Aspirin has been a pain-reliever for more than 100 years. And while most of the popular remedies used in the 19th century have been abandoned, the use of aspirin has increased.
This powerful pill, bought for one cent off the shelf of a grocery store, will reduce pain, fever, inflammation, prevent blood clots, and even reduce the risk of heart attacks and stroke.
Aspirin helps decrease blood clotting by chemically altering little cells in the blood called platelets. Platelets act to promote and form clots when they receive messages within the blood. If the message to act comes from a cut on the skin, that is good. But if the message is from the inner wall of an artery, the resulting blood clot can be bad, causing stroke or heart attack.
Since 1967, pioneering trials' confirmation of aspirin's value in these common disorders has come from nearly 300 studies involving 135,000 patients. The Antithrombotic Trialists' Collaboration, located in Oxford, England, has performed an analysis of all these trials (a strategy defined as a meta-analysis) comparing benefit to patients taking placebo.
The conclusion for patients at risk for stroke was that the relative risk of an attack was reduced about 25 percent. After the occurrence of an acute stroke, nine fewer vascular events occur with the use of aspirin for three weeks in 1,000 patients.
An Old Standby
In the more than 35 years since aspirin's potent anti-clotting effects were first discovered, relatively few drugs have been developed that can even be compared to the efficacy, ease of use, and price of aspirin. From the meta-analyses, and to many stroke experts and biostatisticians in this field, aspirin remains the drug of choice.
Extensive advertising has been promoting three other prescription drugs, also platelet inhibitors, which have similar anti-clotting effects. They are: ticlopidine (Ticlid), clopidogrel (Plavix), and dipyridamole with very small doses of aspirin (Aggrenox). Ticlopidine's use is now known to have been associated with at least 260 deaths from blood disorders. Because of this danger, in conjunction with the drug's relatively small benefit over aspirin, Ticlopidine is no longer recommended by many physicians, but is still on the market.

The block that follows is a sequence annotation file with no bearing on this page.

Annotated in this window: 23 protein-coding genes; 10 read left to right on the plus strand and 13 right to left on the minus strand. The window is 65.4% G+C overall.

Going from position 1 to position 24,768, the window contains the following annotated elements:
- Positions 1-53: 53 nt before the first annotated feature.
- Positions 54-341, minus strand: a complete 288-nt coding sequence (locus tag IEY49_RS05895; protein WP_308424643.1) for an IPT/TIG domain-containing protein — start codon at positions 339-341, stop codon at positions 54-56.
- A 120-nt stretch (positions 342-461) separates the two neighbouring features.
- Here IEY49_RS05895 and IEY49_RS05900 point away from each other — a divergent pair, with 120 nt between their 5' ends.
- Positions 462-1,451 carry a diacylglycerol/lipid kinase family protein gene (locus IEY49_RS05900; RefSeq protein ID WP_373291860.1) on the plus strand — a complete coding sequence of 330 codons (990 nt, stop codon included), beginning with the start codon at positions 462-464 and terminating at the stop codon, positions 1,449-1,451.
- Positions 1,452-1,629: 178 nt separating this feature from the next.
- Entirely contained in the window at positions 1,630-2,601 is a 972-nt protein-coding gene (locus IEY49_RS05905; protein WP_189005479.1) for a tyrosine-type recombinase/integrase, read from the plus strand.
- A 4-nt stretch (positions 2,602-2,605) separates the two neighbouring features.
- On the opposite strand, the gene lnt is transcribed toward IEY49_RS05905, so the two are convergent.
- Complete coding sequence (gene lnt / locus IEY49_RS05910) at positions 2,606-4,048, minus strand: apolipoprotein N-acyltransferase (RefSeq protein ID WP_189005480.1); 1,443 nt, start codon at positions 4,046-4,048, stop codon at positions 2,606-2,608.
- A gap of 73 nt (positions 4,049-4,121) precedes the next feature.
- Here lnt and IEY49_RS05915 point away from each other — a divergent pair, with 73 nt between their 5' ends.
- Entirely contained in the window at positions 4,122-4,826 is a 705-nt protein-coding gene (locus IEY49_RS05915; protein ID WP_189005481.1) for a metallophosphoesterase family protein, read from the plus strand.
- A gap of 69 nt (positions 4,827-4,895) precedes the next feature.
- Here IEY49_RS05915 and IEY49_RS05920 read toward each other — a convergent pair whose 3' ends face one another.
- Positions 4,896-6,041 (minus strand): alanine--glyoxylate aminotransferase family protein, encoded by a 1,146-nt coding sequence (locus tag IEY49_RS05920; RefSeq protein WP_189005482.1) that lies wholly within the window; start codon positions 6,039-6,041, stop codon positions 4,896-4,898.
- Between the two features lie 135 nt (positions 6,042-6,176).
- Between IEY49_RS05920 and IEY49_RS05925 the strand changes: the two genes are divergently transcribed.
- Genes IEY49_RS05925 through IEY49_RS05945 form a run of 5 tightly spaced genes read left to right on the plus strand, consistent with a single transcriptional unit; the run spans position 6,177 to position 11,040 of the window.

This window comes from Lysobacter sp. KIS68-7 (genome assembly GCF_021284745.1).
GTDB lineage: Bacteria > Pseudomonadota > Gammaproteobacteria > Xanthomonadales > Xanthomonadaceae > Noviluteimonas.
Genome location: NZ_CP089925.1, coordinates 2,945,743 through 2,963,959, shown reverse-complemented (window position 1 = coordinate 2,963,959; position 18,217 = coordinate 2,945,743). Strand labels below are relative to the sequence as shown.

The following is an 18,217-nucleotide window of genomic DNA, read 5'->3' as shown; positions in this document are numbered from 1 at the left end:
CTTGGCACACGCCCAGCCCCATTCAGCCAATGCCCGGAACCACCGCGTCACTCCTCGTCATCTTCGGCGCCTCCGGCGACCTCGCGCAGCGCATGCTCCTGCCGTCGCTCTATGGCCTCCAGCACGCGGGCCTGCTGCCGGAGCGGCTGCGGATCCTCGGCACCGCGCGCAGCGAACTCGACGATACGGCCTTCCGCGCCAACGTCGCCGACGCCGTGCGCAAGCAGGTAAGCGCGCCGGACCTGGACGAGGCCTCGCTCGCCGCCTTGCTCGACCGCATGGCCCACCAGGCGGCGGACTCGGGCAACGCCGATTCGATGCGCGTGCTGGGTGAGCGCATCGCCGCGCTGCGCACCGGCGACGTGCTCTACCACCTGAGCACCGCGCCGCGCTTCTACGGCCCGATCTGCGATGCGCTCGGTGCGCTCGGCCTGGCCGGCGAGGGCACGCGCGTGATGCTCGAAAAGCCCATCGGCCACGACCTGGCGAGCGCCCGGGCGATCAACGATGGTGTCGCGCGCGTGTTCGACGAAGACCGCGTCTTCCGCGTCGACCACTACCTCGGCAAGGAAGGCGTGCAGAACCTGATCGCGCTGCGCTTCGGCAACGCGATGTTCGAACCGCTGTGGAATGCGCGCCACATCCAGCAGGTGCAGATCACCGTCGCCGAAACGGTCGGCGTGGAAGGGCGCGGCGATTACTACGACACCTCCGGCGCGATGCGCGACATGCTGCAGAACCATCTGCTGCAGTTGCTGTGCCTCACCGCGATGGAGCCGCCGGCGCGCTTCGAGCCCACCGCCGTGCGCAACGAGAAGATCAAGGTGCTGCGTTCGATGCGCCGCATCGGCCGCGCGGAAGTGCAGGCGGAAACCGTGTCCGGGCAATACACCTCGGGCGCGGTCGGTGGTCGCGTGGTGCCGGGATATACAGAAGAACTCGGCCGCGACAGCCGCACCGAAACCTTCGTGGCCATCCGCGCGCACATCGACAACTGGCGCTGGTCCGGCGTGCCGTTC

Evaluation of Plavix in a single large trial with stroke patients was not significantly better than aspirin in reducing further strokes, and the company has twice been cautioned by the FDA to NOT promote the drug as though it were better than aspirin.
Finally, the large meta-analysis appearing in the January 2002 issue of the British Medical Journal concluded that "addition of dipyridamole to aspirin produced no significant further reduction in vascular events compared with aspirin alone."
And while these drugs may be no better than aspirin, it is good to have alternative platelet inhibitors in case aspirin is not tolerated or fails to prevent further events. Only then will this writer consider the alternative of Plavix. Generic dipyridamole combined with over-the-counter aspirin could also be used if aspirin proves ineffective for the individual patient.
The Price We Pay
The monthly drugstore cost of aspirin is about $1 compared with between $95 and $150 for Plavix and Aggrenox respectively. If these drugs were substantially better than aspirin, the cost would be bearable.
Ticlid, priced in a New York drugstore in September 2001 at $130 for a month's supply, should not be used regardless of cost because of its known link to fatalities.
Aspirin, and all platelet inhibitors may cause bleeding with gastrointestinal bleeding of sufficient concern that patients with recent peptic ulcers should not take aspirin and no one should take it long-term without medical supervision. The enteric-coated variety causes less gastric irritation.
One day we hope to have an even more effective antithrombotic. Meanwhile, aspirin is the drug of first choice.
H.J.M. Barnett, OC, MD, FRCP(C), DSc(Hon.) is Professor Emeritus at the University of Western Ontario, and a scientist with The John P. Robarts Research Institute